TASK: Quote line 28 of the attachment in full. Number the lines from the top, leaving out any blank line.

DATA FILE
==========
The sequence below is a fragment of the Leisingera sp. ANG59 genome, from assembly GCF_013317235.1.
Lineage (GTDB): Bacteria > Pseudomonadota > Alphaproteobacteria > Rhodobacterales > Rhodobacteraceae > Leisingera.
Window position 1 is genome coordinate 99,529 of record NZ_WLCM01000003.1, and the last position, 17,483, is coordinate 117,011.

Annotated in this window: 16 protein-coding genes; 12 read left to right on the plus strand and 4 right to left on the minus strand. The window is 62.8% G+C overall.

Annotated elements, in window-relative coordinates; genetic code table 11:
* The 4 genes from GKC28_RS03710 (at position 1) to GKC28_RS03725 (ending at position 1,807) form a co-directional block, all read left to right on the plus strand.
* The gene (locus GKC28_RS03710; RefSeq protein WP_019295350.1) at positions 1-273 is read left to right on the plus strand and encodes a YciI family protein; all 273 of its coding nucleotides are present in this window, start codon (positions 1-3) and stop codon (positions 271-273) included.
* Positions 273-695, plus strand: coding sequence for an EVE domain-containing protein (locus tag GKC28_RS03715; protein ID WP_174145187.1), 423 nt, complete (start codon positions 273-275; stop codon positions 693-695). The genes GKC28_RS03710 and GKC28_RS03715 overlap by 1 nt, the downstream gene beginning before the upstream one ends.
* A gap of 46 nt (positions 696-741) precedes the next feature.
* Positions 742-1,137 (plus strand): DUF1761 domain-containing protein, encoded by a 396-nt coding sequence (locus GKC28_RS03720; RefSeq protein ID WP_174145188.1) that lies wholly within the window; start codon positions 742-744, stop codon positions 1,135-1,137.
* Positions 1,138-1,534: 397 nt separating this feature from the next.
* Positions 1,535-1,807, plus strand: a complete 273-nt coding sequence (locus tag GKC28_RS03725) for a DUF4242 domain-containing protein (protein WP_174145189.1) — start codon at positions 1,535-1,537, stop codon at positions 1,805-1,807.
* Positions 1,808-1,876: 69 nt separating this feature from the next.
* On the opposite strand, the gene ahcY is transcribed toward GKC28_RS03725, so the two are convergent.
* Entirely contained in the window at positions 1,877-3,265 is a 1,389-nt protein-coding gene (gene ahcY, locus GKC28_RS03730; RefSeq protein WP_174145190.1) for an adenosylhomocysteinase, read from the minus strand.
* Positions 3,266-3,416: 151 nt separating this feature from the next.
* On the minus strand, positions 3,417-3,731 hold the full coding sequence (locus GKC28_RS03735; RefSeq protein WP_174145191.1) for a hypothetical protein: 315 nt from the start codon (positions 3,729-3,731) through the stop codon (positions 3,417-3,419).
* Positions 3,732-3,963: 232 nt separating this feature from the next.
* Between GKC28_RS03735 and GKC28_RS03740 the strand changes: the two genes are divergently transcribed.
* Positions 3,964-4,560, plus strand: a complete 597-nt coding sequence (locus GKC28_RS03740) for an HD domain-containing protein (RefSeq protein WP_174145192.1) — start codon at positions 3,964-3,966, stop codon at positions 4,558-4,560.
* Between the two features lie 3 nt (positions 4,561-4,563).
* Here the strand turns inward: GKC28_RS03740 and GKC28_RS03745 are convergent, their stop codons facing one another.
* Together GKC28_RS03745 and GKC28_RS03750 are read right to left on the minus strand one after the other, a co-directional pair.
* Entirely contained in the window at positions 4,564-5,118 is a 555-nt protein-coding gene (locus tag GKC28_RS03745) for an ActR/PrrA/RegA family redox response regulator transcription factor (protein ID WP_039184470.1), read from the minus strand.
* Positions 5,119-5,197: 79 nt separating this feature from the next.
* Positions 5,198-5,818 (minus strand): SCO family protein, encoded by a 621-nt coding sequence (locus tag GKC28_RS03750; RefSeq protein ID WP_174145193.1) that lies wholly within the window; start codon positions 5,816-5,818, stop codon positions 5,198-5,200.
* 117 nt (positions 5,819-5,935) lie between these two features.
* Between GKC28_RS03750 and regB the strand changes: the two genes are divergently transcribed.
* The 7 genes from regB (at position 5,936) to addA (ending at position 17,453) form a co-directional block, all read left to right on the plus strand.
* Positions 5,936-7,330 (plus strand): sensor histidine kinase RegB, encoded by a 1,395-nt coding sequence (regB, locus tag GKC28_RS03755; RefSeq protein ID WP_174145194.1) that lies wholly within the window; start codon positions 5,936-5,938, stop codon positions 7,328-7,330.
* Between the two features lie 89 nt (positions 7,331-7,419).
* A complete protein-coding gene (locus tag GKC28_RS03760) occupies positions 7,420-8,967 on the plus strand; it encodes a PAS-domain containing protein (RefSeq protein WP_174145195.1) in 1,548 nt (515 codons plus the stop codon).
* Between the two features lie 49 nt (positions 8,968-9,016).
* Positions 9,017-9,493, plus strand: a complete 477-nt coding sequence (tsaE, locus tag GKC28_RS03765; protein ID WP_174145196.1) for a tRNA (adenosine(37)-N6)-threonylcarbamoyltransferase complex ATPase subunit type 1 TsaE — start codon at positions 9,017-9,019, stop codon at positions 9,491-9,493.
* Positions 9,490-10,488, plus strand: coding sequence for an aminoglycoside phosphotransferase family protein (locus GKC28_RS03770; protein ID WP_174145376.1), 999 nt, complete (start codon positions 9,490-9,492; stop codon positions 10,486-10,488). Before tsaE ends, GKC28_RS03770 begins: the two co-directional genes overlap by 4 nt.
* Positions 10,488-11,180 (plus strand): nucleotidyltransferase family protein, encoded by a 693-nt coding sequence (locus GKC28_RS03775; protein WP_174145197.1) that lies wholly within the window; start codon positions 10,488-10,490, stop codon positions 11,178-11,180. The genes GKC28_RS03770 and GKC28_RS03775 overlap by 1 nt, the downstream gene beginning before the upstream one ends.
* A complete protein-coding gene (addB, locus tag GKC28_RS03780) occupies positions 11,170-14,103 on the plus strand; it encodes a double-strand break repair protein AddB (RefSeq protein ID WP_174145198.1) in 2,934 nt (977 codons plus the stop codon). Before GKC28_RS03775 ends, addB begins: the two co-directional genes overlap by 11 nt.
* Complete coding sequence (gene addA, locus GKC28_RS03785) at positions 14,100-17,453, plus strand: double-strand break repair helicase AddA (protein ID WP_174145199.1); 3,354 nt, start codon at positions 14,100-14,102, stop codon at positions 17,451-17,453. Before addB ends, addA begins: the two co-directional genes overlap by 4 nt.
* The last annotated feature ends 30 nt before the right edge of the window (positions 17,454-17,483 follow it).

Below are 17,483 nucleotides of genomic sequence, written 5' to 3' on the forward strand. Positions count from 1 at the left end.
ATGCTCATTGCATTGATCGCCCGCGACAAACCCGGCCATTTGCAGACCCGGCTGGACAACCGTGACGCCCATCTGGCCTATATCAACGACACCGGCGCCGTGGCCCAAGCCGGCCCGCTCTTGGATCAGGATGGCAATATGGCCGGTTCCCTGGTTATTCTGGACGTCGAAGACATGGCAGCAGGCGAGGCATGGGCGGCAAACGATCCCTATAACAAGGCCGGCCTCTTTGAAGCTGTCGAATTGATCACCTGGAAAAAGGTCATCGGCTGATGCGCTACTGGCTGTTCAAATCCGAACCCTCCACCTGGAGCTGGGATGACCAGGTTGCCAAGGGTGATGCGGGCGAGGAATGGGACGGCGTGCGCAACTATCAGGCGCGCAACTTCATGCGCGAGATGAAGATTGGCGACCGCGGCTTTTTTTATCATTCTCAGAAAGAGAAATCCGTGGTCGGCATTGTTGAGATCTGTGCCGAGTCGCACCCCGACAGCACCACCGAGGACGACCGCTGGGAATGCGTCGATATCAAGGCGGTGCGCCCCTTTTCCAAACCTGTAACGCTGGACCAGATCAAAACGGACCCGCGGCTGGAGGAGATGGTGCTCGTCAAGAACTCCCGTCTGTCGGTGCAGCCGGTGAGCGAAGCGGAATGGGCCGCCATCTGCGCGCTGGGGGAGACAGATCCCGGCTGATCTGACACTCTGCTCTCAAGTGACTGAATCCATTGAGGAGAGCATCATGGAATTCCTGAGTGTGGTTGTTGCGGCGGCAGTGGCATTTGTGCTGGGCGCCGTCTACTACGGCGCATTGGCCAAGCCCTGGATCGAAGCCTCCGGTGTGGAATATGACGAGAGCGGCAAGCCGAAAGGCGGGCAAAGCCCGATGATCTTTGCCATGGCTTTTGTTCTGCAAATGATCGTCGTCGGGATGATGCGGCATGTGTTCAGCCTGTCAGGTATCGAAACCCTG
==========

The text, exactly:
* Between GKC28_RS03750 and regB the strand changes: the two genes are divergently transcribed.